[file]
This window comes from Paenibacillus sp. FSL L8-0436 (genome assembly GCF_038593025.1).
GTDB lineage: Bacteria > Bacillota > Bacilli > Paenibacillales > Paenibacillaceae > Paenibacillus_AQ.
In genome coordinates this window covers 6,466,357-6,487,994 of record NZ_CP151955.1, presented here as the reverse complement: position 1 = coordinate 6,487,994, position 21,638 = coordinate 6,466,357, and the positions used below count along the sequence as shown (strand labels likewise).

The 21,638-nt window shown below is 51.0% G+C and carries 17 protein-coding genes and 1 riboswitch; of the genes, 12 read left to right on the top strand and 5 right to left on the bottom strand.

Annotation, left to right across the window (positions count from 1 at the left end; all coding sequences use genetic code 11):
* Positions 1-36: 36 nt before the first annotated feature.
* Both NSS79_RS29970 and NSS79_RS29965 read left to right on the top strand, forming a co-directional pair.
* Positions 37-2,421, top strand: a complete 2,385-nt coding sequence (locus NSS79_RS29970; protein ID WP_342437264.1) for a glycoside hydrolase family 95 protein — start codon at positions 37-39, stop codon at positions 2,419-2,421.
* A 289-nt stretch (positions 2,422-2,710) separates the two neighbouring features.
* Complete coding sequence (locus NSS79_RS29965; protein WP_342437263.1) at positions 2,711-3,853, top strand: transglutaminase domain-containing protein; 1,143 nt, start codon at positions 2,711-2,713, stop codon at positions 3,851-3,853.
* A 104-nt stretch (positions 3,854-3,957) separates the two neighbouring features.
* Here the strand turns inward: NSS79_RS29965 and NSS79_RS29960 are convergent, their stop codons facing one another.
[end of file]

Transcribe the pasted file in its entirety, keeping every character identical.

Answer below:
This window comes from Paenibacillus sp. FSL L8-0436 (genome assembly GCF_038593025.1).
GTDB lineage: Bacteria > Bacillota > Bacilli > Paenibacillales > Paenibacillaceae > Paenibacillus_AQ.
In genome coordinates this window covers 6,466,357-6,487,994 of record NZ_CP151955.1, presented here as the reverse complement: position 1 = coordinate 6,487,994, position 21,638 = coordinate 6,466,357, and the positions used below count along the sequence as shown (strand labels likewise).

The 21,638-nt window shown below is 51.0% G+C and carries 17 protein-coding genes and 1 riboswitch; of the genes, 12 read left to right on the top strand and 5 right to left on the bottom strand.

Annotation, left to right across the window (positions count from 1 at the left end; all coding sequences use genetic code 11):
* Positions 1-36: 36 nt before the first annotated feature.
* Both NSS79_RS29970 and NSS79_RS29965 read left to right on the top strand, forming a co-directional pair.
* Positions 37-2,421, top strand: a complete 2,385-nt coding sequence (locus NSS79_RS29970; protein ID WP_342437264.1) for a glycoside hydrolase family 95 protein — start codon at positions 37-39, stop codon at positions 2,419-2,421.
* A 289-nt stretch (positions 2,422-2,710) separates the two neighbouring features.
* Complete coding sequence (locus NSS79_RS29965; protein WP_342437263.1) at positions 2,711-3,853, top strand: transglutaminase domain-containing protein; 1,143 nt, start codon at positions 2,711-2,713, stop codon at positions 3,851-3,853.
* A 104-nt stretch (positions 3,854-3,957) separates the two neighbouring features.
* Here the strand turns inward: NSS79_RS29965 and NSS79_RS29960 are convergent, their stop codons facing one another.